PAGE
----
EP 49 — Colleen Dai on Building Security Strategies and Relationships with Other Teams


In this special episode of the Future of Application Security, recorded at the Developers & Security are Friends Day, Eric speaks with Colleen Dai. They discuss strategies security teams can take to reduce false positives, use secure defaults to eliminate bug classes, and reduce complexity in security decision-making. They also talk about ways to build the relationships between security, developers, and engineers, which includes aligning on goals, communication, and recognition.

Topics discussed:

  • Colleen’s background and what her security research role at Semgrep entails.
  • How to use secure defaults to eliminate bug classes and reduce the complexity in security decisions.
  • How to reduce false positives by writing rules and checks, especially ones that are customized to your organization.
  • How to better align the goals of security and developers by focusing on creating good software — and good software is secure software.
  • How to build relationships with engineers through communication and recognition, not just talking through Jira tickets.
  • Why security and developers still struggle with cross-site scripting and how it can be fixed.

Guest Quotes: 

“I believe a lot in secure defaults, in using secure defaults to eliminate bug classes. And eliminating bug classes is important because we talked about sort of how it can have compounding effects for your AppSec team and also about how you can use these to eliminate the OWASP Top Ten. But essentially using secure defaults can be pretty effective because you’re really just compounding something that might take a long time and a long process into a binary question of, oh, is this person using our secure default or not? And that just becomes an easier question to answer.”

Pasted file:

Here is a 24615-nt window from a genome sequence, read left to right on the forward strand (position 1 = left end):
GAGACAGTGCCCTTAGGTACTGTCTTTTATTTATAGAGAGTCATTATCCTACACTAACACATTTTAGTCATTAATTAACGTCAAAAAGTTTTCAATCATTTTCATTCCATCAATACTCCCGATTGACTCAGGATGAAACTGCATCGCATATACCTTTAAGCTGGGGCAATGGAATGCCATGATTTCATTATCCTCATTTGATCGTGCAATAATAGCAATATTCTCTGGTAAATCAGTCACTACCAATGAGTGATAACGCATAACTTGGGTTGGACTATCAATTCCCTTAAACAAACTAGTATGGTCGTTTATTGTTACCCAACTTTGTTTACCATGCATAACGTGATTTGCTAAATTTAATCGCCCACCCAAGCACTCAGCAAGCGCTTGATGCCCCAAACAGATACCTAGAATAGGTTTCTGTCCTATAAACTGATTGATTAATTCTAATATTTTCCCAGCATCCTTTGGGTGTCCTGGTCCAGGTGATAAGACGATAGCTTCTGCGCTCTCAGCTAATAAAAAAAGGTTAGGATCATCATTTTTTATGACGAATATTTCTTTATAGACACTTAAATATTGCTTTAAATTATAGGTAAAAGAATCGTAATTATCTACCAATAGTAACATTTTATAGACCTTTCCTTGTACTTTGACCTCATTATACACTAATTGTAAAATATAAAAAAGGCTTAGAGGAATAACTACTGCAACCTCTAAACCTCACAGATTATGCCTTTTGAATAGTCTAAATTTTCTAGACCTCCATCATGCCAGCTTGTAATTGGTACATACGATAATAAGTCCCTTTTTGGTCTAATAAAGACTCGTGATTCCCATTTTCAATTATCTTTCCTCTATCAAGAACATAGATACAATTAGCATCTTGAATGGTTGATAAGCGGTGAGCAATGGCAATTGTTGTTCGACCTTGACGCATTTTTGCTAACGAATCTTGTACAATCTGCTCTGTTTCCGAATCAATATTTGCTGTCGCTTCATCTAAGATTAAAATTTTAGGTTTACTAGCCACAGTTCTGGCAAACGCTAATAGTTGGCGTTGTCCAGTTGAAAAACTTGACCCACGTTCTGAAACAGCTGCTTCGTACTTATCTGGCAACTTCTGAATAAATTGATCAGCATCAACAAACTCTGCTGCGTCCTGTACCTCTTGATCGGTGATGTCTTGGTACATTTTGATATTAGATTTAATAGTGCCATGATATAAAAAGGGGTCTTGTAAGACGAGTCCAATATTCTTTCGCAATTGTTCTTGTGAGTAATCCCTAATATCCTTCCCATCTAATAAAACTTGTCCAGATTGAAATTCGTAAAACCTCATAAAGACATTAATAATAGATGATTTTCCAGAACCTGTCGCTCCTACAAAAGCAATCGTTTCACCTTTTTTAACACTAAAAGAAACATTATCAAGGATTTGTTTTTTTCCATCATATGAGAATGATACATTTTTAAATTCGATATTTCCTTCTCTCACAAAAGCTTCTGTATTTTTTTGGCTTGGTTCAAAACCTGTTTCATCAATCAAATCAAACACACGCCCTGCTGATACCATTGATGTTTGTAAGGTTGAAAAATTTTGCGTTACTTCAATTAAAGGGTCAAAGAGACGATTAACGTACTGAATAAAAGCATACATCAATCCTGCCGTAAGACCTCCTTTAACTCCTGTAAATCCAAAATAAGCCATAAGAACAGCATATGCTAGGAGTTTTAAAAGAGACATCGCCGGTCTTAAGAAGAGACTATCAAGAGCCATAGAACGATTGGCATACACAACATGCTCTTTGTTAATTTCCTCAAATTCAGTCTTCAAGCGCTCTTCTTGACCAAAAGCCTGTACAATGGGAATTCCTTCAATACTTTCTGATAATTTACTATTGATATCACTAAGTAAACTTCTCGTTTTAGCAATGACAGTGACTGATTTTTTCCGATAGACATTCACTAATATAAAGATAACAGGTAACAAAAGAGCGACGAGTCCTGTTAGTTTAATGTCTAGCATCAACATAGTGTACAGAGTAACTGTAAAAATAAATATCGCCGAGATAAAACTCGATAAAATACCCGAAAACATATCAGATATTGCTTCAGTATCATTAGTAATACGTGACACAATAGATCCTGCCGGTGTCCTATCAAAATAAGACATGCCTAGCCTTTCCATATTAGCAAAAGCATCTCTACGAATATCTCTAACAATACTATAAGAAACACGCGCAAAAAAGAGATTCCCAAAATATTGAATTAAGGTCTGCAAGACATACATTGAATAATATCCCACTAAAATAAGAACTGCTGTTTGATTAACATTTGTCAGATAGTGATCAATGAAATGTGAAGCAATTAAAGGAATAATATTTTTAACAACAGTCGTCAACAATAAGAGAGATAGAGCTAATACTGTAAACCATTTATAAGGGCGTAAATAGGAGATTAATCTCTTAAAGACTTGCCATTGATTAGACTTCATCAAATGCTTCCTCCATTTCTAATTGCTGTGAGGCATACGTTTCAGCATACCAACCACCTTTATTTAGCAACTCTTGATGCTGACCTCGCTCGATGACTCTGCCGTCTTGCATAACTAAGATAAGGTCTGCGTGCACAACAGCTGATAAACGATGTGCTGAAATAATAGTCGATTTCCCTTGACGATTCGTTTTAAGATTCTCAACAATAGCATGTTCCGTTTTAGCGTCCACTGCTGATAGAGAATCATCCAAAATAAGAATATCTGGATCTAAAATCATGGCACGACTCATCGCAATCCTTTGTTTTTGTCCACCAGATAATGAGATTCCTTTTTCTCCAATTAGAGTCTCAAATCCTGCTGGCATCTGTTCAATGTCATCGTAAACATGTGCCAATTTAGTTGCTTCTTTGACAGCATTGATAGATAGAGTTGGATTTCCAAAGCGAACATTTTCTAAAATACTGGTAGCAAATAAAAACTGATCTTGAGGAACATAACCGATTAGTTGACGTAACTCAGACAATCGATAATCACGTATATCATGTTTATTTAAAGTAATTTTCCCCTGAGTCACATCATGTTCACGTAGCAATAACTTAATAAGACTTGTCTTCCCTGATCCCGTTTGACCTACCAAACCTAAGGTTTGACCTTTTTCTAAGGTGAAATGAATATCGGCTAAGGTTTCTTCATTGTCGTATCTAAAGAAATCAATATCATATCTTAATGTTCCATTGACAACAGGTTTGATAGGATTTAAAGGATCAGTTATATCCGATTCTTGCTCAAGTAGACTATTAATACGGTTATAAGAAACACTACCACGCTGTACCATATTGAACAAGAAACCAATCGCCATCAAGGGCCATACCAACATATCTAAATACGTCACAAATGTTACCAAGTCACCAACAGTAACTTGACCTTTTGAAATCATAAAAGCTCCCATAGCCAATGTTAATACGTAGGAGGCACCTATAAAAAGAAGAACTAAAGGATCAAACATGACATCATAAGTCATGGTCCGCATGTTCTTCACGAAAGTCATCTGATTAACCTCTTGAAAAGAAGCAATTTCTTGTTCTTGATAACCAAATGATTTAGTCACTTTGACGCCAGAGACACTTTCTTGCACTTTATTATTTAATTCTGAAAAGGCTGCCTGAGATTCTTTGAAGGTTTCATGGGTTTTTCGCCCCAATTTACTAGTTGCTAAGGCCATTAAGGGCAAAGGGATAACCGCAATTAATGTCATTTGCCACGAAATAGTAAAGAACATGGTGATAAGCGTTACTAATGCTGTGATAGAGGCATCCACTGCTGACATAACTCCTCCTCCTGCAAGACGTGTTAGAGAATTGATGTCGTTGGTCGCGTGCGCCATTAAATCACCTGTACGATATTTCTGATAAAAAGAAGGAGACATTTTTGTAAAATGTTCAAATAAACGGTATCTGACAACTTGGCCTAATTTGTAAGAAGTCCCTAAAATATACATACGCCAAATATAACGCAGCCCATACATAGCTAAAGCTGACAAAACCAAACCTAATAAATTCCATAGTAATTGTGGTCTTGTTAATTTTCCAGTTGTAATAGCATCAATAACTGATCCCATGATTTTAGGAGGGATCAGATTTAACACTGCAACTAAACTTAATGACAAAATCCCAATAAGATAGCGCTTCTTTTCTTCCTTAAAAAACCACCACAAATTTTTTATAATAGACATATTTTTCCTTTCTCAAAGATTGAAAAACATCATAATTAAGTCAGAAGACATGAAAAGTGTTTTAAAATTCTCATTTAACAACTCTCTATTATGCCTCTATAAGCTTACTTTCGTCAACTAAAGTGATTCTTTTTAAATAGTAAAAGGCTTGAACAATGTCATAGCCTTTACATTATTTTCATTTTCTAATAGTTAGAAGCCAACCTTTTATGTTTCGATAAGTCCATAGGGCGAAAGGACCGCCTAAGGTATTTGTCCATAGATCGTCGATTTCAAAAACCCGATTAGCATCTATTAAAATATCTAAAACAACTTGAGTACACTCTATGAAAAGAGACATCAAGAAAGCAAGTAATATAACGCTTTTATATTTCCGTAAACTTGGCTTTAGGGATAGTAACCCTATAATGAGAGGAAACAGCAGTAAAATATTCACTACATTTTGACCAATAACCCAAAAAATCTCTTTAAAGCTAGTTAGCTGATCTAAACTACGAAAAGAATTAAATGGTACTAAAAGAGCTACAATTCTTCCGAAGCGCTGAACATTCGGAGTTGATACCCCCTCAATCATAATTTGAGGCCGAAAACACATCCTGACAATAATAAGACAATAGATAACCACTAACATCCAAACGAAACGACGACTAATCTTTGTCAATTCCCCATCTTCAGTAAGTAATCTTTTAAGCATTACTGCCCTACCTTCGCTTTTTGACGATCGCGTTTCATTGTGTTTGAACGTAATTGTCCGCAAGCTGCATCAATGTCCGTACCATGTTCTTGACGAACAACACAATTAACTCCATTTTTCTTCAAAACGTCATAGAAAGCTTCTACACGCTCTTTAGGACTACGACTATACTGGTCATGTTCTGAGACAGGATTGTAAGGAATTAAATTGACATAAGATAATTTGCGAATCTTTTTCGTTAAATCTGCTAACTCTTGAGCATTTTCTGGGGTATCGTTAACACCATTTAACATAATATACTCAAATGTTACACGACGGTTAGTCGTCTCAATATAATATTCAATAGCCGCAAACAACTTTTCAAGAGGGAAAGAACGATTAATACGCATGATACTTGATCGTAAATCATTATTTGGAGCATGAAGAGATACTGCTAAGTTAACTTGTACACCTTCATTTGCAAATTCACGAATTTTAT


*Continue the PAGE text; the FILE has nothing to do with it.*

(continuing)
“Focusing on custom rules and making sure that your checks are really dedicated to a specific business logic or to your specific coding practices really helps reduce false positives. Working at Semgreb, what we’ve seen over and over again is that your custom rules are the ones that developers fix.”

“Good software is secure software. Developers know this and want to write good software. So if we’re able to make sure that our goals are aligned, that security isn’t blocking developers or blocking feature releases, it really helps move forward the conversation.” 

“If we want to build good relationships with engineering teams, you have to talk to the engineers. You have to make sure that you have influence on some of the people in the engineering team … and really just make friends with them.

“Instead of this culture of fear and, ‘Oh, you did this wrong’ — instead, we want to have a culture of making sure that people are recognized, that they feel happy when they complete something that’s a security ask.” 

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